The Avenger, Part I

That’s right, follow your family tree back far enough and you’ll find that you’re related to a lump of clay. Most of mankind has evolved since then, thanks to fire. What can I say except, you’re welcome. I say most because there are still a few humans out there with the IQ of a plant pot.

Adelphi car park. 6 p.m. Bring the box. 🦅 

The message is from Alastor. The Adelphi car park is a disused space to the west side of town. At one time, it was overflowing, but then they developed the east side. Made it plush. Anyone who could afford it relocated, leaving the west side discarded. No-one wanted to be seen there anymore, and so over time, it fell to ruin. Now, the only people who wander those streets are vagrants and troublemakers.

Anyone with half an ounce of common sense avoids the west side of town and the Adelphi car park. I certainly have no intention of going there.

For one, I returned from my holiday without the box Alastor craves so deeply, having left it with a mysterious varulven tribe on Tiverna Isle. I suspect he won’t be happy about that. For another, I want control over the location of our next meeting. I have something special in mind.

I arrive at Alastor’s block of apartments at 4:30 p.m. and scope out the place from the street. I’m wearing a baseball cap, jogging bottoms, and a loose v-necked t-shirt, just heading to the gym after work, like all the other overpaid schmucks around here. To complete the disguise, I’m sipping on a frappe latte whilst staring at my phone with my wireless Bluetooth earphones in. Always ready to do business…

Except I’m listening to Nirvana’s “Come as You Are”, and my phone is showing me a live feed from Alastor’s apartment. He’s just left after spending the last ten minutes watching a rerun of The Jerry Springer Show whilst playing absently with his knives. He’s got some skills.

To explain, I’ve been back from my holiday for over a week now. I had to find…alternative means of transport after being left stranded on Tiverna Isle (I don’t want to talk about it), and so I ended up returning before everyone else. Of course, I didn’t tell Alastor that. Instead, I stalked him. I knew where he lived after my detective work, and so I watched his apartment. I then followed him and studied his routine and his habits. Then I used tiny cameras to watch him input the key codes to his apartment. He uses the same code for everything, even his alarms: 1031. I don’t know if it means anything.

Alastor is a creature of habit. He goes to get his morning papers every day at 8 a.m. He skim reads them all, broadsheets and tabloids, then goes for a workout. Usually the gym, but sometimes a run. Then he gets back and works on his laptop. He goes through emails and makes calls. And then he disappears on a job—someone’s life to ruin somewhere.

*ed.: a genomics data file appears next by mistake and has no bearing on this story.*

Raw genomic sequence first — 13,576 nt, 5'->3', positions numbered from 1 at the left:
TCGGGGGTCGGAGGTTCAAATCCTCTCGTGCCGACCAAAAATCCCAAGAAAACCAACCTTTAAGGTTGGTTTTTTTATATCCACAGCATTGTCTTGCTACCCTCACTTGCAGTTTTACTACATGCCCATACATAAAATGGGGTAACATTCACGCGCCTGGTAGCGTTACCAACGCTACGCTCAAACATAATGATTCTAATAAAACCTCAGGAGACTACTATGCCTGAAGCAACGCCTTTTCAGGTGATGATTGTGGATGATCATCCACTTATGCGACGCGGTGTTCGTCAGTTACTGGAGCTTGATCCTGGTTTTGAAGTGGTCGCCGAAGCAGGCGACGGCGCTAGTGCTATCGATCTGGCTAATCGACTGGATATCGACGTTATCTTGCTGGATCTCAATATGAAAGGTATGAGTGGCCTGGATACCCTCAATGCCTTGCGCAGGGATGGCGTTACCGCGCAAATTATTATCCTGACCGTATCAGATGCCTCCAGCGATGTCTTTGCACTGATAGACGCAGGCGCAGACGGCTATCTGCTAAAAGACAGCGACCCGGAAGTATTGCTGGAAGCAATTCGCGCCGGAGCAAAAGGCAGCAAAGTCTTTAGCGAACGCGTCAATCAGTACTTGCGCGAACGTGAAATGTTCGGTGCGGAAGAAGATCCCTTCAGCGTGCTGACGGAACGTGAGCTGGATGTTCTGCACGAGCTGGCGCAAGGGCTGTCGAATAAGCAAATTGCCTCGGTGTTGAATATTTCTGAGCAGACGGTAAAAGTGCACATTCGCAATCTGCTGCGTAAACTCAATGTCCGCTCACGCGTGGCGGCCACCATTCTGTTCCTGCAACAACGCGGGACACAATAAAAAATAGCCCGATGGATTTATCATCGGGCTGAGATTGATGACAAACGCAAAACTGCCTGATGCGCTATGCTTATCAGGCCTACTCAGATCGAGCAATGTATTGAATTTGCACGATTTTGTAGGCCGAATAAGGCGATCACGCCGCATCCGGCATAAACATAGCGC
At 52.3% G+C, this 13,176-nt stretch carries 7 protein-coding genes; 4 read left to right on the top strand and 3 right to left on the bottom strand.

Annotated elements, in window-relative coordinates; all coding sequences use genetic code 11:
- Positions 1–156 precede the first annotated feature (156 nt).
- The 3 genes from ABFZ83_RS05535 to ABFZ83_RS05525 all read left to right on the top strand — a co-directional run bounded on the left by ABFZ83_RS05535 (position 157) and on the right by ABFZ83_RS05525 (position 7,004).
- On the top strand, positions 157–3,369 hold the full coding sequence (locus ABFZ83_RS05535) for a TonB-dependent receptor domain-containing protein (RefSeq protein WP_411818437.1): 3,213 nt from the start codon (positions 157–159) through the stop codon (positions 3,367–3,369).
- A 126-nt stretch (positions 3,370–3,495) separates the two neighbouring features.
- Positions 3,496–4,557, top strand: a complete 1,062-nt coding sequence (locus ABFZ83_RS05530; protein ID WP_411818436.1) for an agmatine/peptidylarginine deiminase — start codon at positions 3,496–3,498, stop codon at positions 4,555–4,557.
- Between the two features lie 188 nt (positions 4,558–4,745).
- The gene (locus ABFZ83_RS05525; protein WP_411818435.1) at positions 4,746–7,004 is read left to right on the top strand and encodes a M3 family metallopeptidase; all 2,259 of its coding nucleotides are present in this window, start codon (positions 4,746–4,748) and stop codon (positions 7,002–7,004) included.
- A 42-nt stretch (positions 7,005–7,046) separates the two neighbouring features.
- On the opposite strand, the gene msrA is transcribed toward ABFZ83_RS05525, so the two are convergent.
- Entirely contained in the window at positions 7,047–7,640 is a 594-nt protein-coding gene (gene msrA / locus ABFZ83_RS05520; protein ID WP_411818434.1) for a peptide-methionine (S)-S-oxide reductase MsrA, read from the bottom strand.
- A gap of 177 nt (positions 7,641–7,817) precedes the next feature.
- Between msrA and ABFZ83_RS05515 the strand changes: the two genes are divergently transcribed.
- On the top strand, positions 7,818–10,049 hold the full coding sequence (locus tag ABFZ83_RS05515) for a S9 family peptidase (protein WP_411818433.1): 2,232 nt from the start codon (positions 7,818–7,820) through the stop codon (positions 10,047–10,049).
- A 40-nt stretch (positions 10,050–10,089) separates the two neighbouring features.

I know all this because I snuck into his apartment one morning and fixed cameras everywhere. In hindsight, the camera in the toilet was excessive. I quickly regretted that one. Someone should tell him to eat some fruit, though. Good grief!

Alastor walks towards me, oblivious. He checks his watch and then picks up the pace. He has plenty of time before our meeting. The one I have no intention of going to, but I suspect he wants to get to the Adelphi car park early to set it up for whatever dastardly plan he has conjured up. I walk straight past him and drop a GPS tracker the size of a thumbnail into the pocket of his jacket. Now I’ll know exactly where he is and when he’s on his way back. He’s too distracted to notice. I can’t help but smile. 

I watch a red dot on my phone as it moves further from my position and then make my way to Alastor’s apartment. Someone kindly opens the door to the complex for me, and I retrieve Alastor’s spare key card from his post box using code 1031. Then I go up to the penthouse, humming along to the panpipes in the lift.

There are cameras as I leave the lift. This is the point at which I am most exposed. If Alastor is watching them, he’ll see an intruder enter his property, and it’ll ruin the surprise. But I figure the odds of him watching a live-feed of his apartment are slim, and I’m willing to take my chances. He has plenty to keep him occupied right now. I use his key card to open the door and punch 1031 into the alarm system. I hold my breath. There’s a pleasant dee dum dum noise that tells me I’ve deactivated the system, and I breathe out.

I’m in…and I have work to do. 

***

It’s 8:10 p.m. The red dot on my phone ambles towards Alastor’s apartment, where I’m ready for him. He would have been back earlier, but he stopped at McDonald’s. The thought of a Big Mac made me hungry, and I helped myself to a pot noodle I found in a cupboard whilst I waited. The man earns big money. You would think he’d have something a little more appetising. Now the gloop sits uncomfortably in my stomach, and I need the toilet. I’ll just have to hold it in.